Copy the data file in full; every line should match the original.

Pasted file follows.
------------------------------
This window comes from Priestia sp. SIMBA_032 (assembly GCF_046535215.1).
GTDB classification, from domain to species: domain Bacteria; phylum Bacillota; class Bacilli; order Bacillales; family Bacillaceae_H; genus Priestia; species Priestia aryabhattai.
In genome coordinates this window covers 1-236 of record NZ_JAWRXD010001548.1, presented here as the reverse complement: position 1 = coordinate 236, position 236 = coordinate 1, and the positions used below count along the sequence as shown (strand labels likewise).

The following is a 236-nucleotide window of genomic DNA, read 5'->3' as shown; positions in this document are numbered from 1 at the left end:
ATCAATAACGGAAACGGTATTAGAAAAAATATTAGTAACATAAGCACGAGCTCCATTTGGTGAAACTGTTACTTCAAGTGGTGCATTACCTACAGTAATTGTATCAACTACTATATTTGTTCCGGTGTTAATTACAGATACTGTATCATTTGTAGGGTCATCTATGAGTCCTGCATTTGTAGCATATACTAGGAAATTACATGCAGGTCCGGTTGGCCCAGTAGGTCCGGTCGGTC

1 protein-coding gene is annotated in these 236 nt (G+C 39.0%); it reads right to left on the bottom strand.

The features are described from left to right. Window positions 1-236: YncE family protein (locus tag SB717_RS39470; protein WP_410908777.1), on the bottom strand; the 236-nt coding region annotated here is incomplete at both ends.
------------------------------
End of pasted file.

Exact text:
This window comes from Priestia sp. SIMBA_032 (assembly GCF_046535215.1).
GTDB classification, from domain to species: domain Bacteria; phylum Bacillota; class Bacilli; order Bacillales; family Bacillaceae_H; genus Priestia; species Priestia aryabhattai.
In genome coordinates this window covers 1-236 of record NZ_JAWRXD010001548.1, presented here as the reverse complement: position 1 = coordinate 236, position 236 = coordinate 1, and the positions used below count along the sequence as shown (strand labels likewise).

The following is a 236-nucleotide window of genomic DNA, read 5'->3' as shown; positions in this document are numbered from 1 at the left end:
ATCAATAACGGAAACGGTATTAGAAAAAATATTAGTAACATAAGCACGAGCTCCATTTGGTGAAACTGTTACTTCAAGTGGTGCATTACCTACAGTAATTGTATCAACTACTATATTTGTTCCGGTGTTAATTACAGATACTGTATCATTTGTAGGGTCATCTATGAGTCCTGCATTTGTAGCATATACTAGGAAATTACATGCAGGTCCGGTTGGCCCAGTAGGTCCGGTCGGTC

1 protein-coding gene is annotated in these 236 nt (G+C 39.0%); it reads right to left on the bottom strand.

The features are described from left to right. Window positions 1-236: YncE family protein (locus tag SB717_RS39470; protein WP_410908777.1), on the bottom strand; the 236-nt coding region annotated here is incomplete at both ends.